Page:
The membrane analogy is the most easily visualized and is, therefore, an excellent heuristic device for all cases.

**Hydrodynamic
Analogy and Stress Concentration **

The membrane analogy is
the most easily visualized and is, therefore, an excellent heuristic device for
all cases. However, at corners or cutouts when there is stress concentration,
the accuracy of any laboratory membrane model, such as a soap film experiment,
is poor. The conducting sheet analogy mentioned in previews pages, used also to
study ground water flow and tempera-ture fields, is much better. An
electrically conducting sheet (Telados Paper) cut to the shape of the
cross-section transmits a constant current density, *i*, if a con-stant
voltage, *V*, is applied to its boundary according to the equation, Ɐ^{2}*V = - *ρ*i*,
where *_*, is the uniform resistance of the
sheet. While good for experimental analysis, this electrical analogy is no help
to the engineer in visualizing areas where the stress field varies quickly.
Perhaps hydrodynamic analogies* are best for this purpose. If an ideal fluid
(incompressible without viscosity) cir-culates with constant vorticity, ω,
the motion in the *x*, *y* plane is described by:

where the velocities in
the *x* and *y* direction are given by the derivatives of the stream
function

such that for
equilibrium and compatibility (continuity):

Clearly, from Equation (9.47), the analogy is exact since the boundary is a streamline along which ϕ = const. Thus the shear stress in torsion can be visualized as the velocity along a streamline as the fluid circulates around the shape with a magnitude inversely proportional to the distance between streamlines (i.e., proportional to the slope of the velocity hill).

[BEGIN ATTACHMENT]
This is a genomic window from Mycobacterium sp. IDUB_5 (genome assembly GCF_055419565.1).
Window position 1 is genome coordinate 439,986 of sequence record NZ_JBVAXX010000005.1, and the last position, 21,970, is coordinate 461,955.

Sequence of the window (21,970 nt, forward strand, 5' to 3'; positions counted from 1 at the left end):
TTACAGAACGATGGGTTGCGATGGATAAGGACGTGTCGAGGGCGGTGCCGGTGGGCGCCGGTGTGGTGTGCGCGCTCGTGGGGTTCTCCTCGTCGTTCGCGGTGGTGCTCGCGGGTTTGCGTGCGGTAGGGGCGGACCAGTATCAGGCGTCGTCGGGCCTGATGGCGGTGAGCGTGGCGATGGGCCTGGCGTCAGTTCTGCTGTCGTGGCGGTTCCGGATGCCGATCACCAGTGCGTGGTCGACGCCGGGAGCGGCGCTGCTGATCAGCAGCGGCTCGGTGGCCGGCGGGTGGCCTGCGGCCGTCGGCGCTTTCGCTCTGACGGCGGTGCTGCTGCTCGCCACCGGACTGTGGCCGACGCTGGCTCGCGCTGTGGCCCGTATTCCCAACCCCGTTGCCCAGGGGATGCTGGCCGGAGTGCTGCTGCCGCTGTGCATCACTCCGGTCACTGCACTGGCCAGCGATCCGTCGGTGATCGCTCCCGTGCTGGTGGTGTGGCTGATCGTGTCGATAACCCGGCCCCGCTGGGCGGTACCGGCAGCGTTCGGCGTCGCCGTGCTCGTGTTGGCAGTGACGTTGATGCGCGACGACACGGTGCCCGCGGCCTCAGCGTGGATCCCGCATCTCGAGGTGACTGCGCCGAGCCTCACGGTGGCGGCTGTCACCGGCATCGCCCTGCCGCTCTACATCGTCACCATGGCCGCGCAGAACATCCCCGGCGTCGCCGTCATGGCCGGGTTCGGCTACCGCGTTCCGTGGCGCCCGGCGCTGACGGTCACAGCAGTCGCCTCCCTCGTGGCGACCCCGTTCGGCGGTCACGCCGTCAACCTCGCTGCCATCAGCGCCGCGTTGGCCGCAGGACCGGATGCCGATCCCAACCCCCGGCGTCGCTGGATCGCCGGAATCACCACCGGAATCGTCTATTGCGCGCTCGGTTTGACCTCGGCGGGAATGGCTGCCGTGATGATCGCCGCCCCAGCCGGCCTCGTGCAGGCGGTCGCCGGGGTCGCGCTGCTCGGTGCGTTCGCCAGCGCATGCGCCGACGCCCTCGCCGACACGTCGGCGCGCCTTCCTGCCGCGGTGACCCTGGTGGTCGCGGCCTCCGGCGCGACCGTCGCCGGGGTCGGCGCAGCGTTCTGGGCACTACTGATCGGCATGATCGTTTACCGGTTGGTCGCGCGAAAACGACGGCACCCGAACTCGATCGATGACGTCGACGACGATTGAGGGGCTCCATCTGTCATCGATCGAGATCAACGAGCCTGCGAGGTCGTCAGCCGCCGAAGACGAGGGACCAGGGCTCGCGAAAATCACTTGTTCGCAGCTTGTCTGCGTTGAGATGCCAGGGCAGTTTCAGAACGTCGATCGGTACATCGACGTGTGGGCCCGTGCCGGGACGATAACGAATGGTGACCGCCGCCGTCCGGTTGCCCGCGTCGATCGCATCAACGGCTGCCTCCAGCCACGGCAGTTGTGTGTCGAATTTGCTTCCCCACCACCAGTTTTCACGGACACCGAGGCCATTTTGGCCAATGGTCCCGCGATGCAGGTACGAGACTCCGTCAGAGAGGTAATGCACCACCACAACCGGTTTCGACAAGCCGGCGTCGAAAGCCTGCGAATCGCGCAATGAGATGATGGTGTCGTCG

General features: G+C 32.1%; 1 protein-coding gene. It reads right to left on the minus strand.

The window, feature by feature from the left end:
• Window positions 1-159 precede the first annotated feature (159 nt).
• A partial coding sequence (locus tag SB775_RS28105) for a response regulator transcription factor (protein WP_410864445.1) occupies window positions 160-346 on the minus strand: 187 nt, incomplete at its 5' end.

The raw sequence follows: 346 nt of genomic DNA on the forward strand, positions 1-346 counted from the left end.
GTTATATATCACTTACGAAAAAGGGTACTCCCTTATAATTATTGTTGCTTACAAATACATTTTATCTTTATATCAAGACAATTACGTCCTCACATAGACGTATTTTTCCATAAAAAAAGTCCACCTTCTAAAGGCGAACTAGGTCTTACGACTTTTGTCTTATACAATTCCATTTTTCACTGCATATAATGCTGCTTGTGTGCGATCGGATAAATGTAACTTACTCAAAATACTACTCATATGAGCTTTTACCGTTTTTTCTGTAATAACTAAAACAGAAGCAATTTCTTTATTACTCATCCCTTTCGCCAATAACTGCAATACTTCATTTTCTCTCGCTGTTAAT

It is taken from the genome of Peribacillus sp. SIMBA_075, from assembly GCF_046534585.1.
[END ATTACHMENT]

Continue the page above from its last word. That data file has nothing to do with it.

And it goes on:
Some immediate results
for torsion can be obtained from known solutions in hydrodynamics. For example,
an elliptical obstacle in a laminar flow corre-sponds to a hole or cutout in a
cross-section resisting torque. Thus, in Figure 9.14a, the streamlines bunch up
near the major diameter end points, *A*, and points B are stagnation points where *v = *0 (τ= 0). At points *A* where *x* =+-*a*,
the fluid velocity *v _{y=}*

where τ* _{o}*
is the stress at the point with no disturbance introduced. For a circular hole
or notch such as point

a very sharp corner
such as *C* where *a*/*b* theoretically approaches infinity, the
stress reaches yield quickly which explains the problems encountered at the
corner of keyways in drive shafts and in plate girders constructed of flat
plates.*

This question of
determining stress concentration factors is particularly important for
reentrant corners. Structural sections such as angles, wide flange beams, and
channels (Figure 9.11), or rectangular tubes (Figure 9.13) are common in
practice. If corners are perfectly sharp, the shear is theoret-ically infinite,
so rounded corners or fillets are necessary so that the shear can flow smoothly
around the corners and the streamlines pile up as little as possible. Take for
example the wide flange shape shown in Figure 9.15. The maximum shears act at
either sections (1), (2), or (3) and equal the slope, which is a maximum at the
boundary. At (1) or (2) there is no shear along lines 1'3 or 2'4 perpendicular
to the contour lines. From the mem-brane analogy

Now from the
hydrodynamic analogy, the quantity of flow through sections A and (1) must be
equal so

This result is plotted
as Figure 9.16 where Equation (9.51) is seen to be slightly conservative when
compared to results from repeated finite difference solu-tions to Poisson’s
equation.

Study Material, Lecturing Notes, Assignment, Reference, Wiki description explanation, brief detail

Civil : Principles of Solid Mechanics : Torsion : Hydrodynamic Analogy and Stress Concentration |

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